I found these terrific charts on Domestic Geek Girl[1] , and if you’re interested in more detail on how to check your own fabrics for content, the link at the bottom takes you to the excellent article on it.

Anyway, it was pure wool jersey, so I naturally bought what he had left on the bolt. (BTW, the price on the bold was $189.00 a metre!! He sold it to me for $60.00 a metre, which is more like it!). Then it was on to Goodman’s down the street to peruse the cheaper contributions.

Goodman’s was more like the crowded shops I frequent in Toronto.

I bought a lovely, soft synthetic (black, of course―the best colour for synthetics. I’ll use it to test out the pattern I plan to use for that blue wool jersey. I’m looking at the Jalie “Charlotte” cardigan. It seems appropriate since it’s named after my favourite heroine Charlotte “Charlie” Hudson! (From all three of my most recent books). This design will be a great layering piece.

I also did a bit of shopping at a small shop called Ultratext, which is packed to the brim with sewing notions. Then it was time to get back downtown for dinner.

While I was in Montréal, I also bought a few RTW pieces that I’ll need. This included a terrific pair of Frank Lyman black jeans with a bit of embellishment. I think my new tops will be perfect with these. (I also bought a St. James Breton shirt since they’re not so easy to find, and I’ve wanted one for a long time.)

This is the one I bought, although they didn’t have stock in, and I’m still waiting for it to arrive from Montréal. (Note the red heart-shaped patches on the sleeves that make it part of my colour scheme. Well…)

Back in Toronto, I found myself still needing a bit of red to add to the mix, so I went to Chu Shing Textiles―my current favourite shop―on Queen St. West and found the perfect, medium-weight bamboo jersey. It’s the perfect red for me and the ideal addition to my greys and blacks.

I haven’t completely worked out which fabrics I will make into which of the designs, but I’m getting there.


[1] https://domesticgeekgirl.com/uncategorized/fabric-burn-test-identify-fabric-pyro-way/

Posted in sewing patterns, Style, wardrobe planning

Fall wardrobe planning 2021: What to buy, what to sew

I can hardly believe it’s August already. Where does the summer go? At least this year, now that the shops are starting their back-to-school campaigns, there really is going to be school here where I live in Toronto. The COVID thing isn’t gone yet, but we’re approaching something normal. Anyway, Mother Nature doesn’t stop for pandemics or anything else, and fall is on the horizon here in the Northern Hemisphere. And that means I begin to think about wardrobe planning.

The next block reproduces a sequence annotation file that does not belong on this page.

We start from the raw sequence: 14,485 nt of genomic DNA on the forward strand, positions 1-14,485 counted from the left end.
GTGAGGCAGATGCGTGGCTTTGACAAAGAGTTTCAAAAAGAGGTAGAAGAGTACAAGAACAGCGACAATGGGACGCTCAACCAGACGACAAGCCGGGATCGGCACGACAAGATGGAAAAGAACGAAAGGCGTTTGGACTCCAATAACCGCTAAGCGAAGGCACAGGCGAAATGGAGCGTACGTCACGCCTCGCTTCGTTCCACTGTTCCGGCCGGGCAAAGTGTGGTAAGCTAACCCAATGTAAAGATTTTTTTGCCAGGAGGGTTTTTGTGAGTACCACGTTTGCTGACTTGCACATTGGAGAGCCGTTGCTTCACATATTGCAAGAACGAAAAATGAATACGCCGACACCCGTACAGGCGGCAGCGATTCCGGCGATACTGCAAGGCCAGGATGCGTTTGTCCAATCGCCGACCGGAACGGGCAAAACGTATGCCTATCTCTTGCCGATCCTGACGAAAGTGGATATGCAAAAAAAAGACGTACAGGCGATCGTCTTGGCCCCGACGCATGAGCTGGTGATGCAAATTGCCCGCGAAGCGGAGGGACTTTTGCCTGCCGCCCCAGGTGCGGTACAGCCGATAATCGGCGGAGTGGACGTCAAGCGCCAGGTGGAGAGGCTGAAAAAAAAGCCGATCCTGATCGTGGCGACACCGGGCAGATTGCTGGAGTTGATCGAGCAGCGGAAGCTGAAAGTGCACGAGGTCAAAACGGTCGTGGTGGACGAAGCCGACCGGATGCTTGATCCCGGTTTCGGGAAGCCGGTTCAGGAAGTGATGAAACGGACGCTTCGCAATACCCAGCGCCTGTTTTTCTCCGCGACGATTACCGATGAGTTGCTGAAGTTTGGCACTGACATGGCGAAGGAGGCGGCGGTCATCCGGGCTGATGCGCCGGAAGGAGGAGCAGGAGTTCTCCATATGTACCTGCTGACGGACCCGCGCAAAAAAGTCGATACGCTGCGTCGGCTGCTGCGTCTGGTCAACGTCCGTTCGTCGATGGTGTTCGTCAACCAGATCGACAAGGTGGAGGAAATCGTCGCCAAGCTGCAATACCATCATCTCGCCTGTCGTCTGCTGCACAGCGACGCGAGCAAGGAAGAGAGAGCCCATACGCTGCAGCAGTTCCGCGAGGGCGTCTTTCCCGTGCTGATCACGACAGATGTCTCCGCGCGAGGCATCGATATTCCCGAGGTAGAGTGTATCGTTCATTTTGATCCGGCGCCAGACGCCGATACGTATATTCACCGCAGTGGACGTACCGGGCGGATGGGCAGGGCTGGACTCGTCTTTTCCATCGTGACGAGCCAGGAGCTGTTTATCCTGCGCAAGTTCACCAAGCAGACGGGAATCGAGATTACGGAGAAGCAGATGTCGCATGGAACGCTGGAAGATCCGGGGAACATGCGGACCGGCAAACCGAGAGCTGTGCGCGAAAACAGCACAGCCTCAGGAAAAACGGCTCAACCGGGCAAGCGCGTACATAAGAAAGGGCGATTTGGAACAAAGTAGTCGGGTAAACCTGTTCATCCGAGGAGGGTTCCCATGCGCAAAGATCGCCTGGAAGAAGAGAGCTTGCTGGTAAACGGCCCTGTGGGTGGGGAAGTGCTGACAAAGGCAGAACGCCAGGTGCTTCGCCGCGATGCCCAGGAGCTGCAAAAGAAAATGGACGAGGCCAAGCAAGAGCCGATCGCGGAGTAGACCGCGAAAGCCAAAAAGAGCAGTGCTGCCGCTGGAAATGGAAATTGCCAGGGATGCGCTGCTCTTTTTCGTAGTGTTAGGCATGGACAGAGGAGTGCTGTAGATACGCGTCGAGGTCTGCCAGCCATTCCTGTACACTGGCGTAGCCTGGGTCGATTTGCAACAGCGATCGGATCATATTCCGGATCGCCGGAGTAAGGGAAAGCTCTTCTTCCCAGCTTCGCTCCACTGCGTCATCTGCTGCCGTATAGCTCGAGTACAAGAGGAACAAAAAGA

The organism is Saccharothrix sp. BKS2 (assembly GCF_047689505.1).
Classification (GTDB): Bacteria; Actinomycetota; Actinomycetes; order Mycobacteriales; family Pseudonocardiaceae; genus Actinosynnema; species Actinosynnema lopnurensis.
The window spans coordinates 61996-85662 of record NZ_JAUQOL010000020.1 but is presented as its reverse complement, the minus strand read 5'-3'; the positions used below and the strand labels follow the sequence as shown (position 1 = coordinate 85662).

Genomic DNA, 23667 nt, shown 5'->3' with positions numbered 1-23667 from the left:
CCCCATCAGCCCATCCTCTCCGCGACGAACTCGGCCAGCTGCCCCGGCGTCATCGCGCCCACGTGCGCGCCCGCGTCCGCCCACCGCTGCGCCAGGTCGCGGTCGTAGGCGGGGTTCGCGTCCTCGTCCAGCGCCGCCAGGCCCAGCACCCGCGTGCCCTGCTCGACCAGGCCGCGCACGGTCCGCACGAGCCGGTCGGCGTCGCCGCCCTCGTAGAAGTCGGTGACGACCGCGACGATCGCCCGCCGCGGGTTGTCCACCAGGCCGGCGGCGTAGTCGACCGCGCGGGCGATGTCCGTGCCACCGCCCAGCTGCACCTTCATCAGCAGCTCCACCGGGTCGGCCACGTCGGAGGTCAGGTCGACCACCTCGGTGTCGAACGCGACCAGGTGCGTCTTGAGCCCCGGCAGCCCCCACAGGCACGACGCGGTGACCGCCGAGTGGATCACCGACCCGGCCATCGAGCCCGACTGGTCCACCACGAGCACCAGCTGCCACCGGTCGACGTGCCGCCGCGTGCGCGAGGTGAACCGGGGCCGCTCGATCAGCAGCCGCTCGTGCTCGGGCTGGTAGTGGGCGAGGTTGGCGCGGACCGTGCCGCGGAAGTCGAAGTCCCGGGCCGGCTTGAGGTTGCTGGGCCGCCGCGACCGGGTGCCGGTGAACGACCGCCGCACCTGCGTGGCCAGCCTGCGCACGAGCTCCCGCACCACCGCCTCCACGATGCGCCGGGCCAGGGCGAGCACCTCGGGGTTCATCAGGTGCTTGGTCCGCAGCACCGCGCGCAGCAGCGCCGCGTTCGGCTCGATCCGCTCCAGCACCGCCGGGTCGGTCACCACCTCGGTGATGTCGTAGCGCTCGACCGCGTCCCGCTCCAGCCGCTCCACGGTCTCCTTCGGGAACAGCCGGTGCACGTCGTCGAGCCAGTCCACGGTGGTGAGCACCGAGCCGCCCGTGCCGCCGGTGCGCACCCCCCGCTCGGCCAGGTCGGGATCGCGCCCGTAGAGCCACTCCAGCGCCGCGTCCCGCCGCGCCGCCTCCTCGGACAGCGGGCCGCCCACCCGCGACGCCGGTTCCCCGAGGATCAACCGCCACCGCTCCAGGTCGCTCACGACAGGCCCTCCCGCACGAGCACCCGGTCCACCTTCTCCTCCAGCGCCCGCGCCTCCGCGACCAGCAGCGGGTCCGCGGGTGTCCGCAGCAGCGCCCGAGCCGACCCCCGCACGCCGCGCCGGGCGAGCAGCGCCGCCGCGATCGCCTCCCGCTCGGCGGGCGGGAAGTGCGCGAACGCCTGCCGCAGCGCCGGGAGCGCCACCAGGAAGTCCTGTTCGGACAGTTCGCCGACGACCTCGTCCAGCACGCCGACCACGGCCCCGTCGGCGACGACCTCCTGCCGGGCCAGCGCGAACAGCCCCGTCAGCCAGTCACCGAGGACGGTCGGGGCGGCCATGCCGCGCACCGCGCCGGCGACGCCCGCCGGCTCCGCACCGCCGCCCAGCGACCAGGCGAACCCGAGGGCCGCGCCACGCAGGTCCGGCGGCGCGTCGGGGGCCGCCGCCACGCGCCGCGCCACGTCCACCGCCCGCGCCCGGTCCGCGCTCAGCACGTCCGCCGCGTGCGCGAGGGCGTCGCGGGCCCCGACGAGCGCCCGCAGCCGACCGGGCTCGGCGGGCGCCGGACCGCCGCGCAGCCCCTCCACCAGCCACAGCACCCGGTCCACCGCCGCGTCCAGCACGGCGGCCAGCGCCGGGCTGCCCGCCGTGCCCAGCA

I usually start with a colour palette, and I’ll get to that, but this year, I have to say that I am more inspired by a feeling rather than colour after the past eighteen months. That feeling is hygge.

I began with the feeling that being cozy was what I most want for this upcoming season. When that thought cemented itself, I realized I was really thinking about hygge. Have you heard of it? Well, in case you’re not that familiar with it, hygge is the Danish and Norwegian word for―you guessed it―cozy, but it’s more than that. In Scandinavia, hygge means comfort and well-being. It means creating an atmosphere of warmth and contentment. Now, who couldn’t use a bit more of those feelings right about now?

This feeling made me think about soft throws and candles and a quiet evening at home with a good book and a glass of wine or Armagnac. Now that I have that image in mind, what would I need to be wearing to feel comfortable, content―and stylish. Of course, stylish. Just because I want to feel cozy doesn’t mean I want to be a slob. Now that I’ve established my overall aesthetic, it’s on to colours.

When the fall looms, other people begin to think about pumpkins and cinnamon―the autumnal colours of the changing leaves. I think about them, but only insofar as they are something seasonal to look at―not something to wear. It seems to me that, over the years, whenever I’ve perused the September issues of the fashion magazines (the biggest issues of the year, by the way), so many of the clothes were brown, orange and yellow. 

Nope, not me. I’m not an orange kind of person. Not my style. Not my colour palette. I have to admit, though, I always gravitate toward black (of course―I do live in the North American capital of black-all-winter, so I beg forgiveness). This year, though, I’m thinking about blues (and greys and blacks) with a smattering of red because red looks good on me.

This colour palette is a winner for me for this season.

I guess, in a way, you could think of red as a fall colour. After all, look at these gorgeous trees we snapped on a trip to Muskoka two years ago (pre-pandemic!).

Now that I have a sense of an overall feeling and a colour scheme, I need to think about textures and lines.

Textures might be easy for this collection since I have already taken to the hygge feeling. I’m thinking softly textured fabrics of natural fibres like brushed cotton and bamboo. Think feathers and downy kittens.  Perhaps I’ll even include a bit of soft rayon for something flowy.

And what about a muse? Every design scheme needs a muse, n’est ce pas? I’m inspired by Kerry Washington’s portrayal of Olivia Pope in the TV show Scandal. Her wardrobe was one of the reasons to watch that show, and her at-home wardrobe is what I’m going for: undulating lines in cozy sweaters (of course, she always held a glass of red wine and never looked happy, but that’s just her!).